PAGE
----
The two women became allies when the male delegates attending the convention voted that women should be denied participation in the proceedings, even if they, like Mott, had been nominated to serve as official delegates of their respective abolitionist societies. After considerable debate, the women were required to sit in a roped-off section hidden from the view of the men in attendance. They were soon joined by the prominent abolitionist, William Lloyd Garrison, who arrived after the vote had been taken and, in protest of the outcome, refused his seat, electing instead to sit with the women. The humiliation of this event, forced to be seated separately, not even seen by the men, sparked fury in the women. This event became a catalyst for their own movement and convention.


In 1848, while at a tea with some close friends, Mott and Stanton came up with the idea of the Seneca Falls Convention. Planned for only ten days later, the women published an invitation to the Convention in several papers, including Frederick Douglass’s publication The North Star. Douglass was eager to attend and show his support for Mott, Stanton, and women’s rights. 

Though Mott considered women’s rights “the most important question of [her] life,” she remained committed to abolition, protesting the passing of the Fugitive Slave Act of 1850. 

After living a life full of activism and advocacy, Mott died on November 11, 1880 of pneumonia, and was buried near her home, north of Philadelphia. 


[Sources: Seneca Falls and the Origins of the Women’s Rights Movement, Sally G. McMillen, Oxford University Press, 2008 

https://www.womenshistory.org/education-resources/biographies/lucretia-mott

https://en.wikipedia.org/wiki/Lucretia_Mott]



Amy - Great. So I researched a bit about Elizabeth Cady Stanton.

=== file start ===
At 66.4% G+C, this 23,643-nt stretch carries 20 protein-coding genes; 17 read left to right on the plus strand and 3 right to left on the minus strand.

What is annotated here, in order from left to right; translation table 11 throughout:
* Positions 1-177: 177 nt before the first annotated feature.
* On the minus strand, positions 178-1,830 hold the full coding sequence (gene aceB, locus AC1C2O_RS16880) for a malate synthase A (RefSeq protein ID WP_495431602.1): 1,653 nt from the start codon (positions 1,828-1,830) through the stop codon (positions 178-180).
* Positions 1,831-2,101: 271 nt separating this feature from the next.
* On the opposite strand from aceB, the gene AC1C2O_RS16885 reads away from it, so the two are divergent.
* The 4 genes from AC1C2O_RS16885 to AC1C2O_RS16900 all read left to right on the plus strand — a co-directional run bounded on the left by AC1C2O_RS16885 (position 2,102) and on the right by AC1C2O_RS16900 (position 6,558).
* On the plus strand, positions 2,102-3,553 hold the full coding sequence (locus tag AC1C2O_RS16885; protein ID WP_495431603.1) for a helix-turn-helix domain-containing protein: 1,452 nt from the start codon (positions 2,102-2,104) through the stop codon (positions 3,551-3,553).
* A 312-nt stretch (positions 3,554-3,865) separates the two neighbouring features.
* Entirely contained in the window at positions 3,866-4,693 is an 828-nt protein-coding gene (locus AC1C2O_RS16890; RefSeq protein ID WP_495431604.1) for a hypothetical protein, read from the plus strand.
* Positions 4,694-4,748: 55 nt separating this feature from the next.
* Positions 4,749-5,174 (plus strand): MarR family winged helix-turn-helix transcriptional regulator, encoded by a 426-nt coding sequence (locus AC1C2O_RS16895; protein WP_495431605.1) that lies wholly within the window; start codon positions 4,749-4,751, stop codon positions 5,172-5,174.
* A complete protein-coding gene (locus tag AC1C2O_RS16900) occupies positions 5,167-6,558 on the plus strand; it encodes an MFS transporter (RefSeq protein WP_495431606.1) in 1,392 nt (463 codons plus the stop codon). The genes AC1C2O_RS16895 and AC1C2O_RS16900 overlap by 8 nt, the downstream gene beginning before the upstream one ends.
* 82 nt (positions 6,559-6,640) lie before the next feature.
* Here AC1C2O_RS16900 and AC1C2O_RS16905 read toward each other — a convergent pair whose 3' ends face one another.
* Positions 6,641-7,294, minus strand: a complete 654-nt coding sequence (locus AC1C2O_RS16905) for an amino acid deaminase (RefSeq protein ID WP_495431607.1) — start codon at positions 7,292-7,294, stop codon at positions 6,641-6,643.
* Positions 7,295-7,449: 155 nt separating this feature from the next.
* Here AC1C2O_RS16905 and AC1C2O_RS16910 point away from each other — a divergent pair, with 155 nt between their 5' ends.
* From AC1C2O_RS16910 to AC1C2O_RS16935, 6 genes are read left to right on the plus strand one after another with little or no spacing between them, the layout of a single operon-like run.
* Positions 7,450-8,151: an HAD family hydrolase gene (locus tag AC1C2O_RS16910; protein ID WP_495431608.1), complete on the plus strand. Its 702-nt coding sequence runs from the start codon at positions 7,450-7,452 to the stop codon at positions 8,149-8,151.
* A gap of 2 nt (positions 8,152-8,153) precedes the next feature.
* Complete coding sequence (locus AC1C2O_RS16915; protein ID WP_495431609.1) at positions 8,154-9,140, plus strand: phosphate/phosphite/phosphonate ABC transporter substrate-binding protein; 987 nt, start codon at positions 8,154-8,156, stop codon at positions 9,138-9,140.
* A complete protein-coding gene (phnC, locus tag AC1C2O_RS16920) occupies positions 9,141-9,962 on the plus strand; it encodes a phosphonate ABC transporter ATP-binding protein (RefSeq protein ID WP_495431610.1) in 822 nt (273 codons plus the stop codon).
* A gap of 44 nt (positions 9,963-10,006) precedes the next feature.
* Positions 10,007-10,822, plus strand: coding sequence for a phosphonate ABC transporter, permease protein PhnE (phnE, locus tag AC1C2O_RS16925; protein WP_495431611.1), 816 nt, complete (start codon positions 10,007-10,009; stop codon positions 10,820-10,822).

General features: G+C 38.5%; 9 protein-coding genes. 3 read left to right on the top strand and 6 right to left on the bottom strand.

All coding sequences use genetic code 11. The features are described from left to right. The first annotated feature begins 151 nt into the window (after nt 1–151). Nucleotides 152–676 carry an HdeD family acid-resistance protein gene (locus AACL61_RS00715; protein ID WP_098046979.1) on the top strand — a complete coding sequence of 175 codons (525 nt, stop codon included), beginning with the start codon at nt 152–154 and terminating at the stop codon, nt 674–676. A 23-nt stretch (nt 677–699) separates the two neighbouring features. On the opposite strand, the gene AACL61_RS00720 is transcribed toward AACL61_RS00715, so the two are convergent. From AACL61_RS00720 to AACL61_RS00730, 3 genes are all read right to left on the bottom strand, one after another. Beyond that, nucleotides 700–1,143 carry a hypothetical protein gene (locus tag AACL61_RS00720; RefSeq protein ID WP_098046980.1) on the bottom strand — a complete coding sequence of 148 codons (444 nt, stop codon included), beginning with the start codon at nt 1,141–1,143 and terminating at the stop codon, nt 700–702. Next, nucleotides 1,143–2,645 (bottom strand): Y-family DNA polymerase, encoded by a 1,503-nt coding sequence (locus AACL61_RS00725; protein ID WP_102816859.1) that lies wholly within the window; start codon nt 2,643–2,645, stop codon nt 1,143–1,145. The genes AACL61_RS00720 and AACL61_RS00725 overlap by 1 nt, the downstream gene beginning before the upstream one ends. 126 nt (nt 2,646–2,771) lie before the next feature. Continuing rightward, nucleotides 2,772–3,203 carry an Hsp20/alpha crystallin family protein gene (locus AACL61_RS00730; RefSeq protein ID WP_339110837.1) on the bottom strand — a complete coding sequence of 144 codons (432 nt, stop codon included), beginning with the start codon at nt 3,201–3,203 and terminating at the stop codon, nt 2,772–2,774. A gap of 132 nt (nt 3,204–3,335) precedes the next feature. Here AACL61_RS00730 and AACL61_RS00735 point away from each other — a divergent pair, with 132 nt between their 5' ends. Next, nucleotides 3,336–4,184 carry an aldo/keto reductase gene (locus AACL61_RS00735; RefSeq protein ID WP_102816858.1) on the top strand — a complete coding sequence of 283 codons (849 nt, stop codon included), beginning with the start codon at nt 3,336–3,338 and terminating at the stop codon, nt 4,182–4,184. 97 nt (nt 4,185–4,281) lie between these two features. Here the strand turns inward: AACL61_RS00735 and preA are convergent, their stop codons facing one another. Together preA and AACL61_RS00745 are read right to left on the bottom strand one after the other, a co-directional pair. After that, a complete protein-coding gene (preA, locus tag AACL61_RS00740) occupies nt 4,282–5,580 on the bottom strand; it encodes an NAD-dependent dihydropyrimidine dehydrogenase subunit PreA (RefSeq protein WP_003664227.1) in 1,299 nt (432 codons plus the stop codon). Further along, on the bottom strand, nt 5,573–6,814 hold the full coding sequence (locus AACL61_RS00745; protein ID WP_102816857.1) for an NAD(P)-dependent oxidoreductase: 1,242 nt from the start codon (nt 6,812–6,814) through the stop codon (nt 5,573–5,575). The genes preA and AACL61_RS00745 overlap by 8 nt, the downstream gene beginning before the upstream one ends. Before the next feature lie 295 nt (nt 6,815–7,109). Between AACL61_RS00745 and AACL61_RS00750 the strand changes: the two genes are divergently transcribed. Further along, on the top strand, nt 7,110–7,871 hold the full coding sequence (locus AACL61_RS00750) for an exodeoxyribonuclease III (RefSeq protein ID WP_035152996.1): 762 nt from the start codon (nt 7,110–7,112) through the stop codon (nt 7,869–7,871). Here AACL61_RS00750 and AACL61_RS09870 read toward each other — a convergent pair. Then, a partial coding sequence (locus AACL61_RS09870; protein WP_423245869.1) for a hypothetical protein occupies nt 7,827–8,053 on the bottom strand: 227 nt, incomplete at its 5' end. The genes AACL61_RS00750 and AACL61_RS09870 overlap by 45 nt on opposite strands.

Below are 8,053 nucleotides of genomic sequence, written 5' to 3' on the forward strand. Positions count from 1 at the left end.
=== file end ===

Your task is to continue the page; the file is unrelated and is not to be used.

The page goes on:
Elizabeth Cady Stanton

Elizabeth Cady, the eighth of eleven children, was born in Johnstown, New York, on November 12, 1815. That makes her 22 years younger than Lucretia Mott.

Elizabeth’s father was a lawyer and a judge, and he introduced his daughter to the law. Even as a young girl, she enjoyed reading her father's law books and debating legal issues with his law clerks. It was this early exposure to law that, in part, caused Stanton to realize how disproportionately the law favored men over women, particularly married women. Her realization that married women had virtually no property, income, employment, or even custody rights over their own children, helped set her course toward changing these inequities.

 

Two anecdotes from the New York Times last month:

 

Stanton’s father was a judge in Johnstown, N.Y., with an office in the family home on Main Street. Asking about the anguished faces of women who sought his counsel, Stanton learned that marriage erased a woman’s identity, rendering her “civilly dead.” In a fury, Stanton, 10 at the time, tried to slice the relevant statutes from her father’s law books.

One of her father’s clerks, noticing a coral necklace Stanton had gotten as a Christmas gift, once baited her, saying, “‘When you get married, your husband will own it. He can swap your necklace for cigars, and it will go up in smoke,’” Ms. Jenkins said. As an adult, Stanton lobbied the New York legislature, and the state became one of the first to overhaul marital property rights.

 

Unlike many women of her era, Stanton was formally educated. She attended Johnstown Academy in her home town until the age of 16.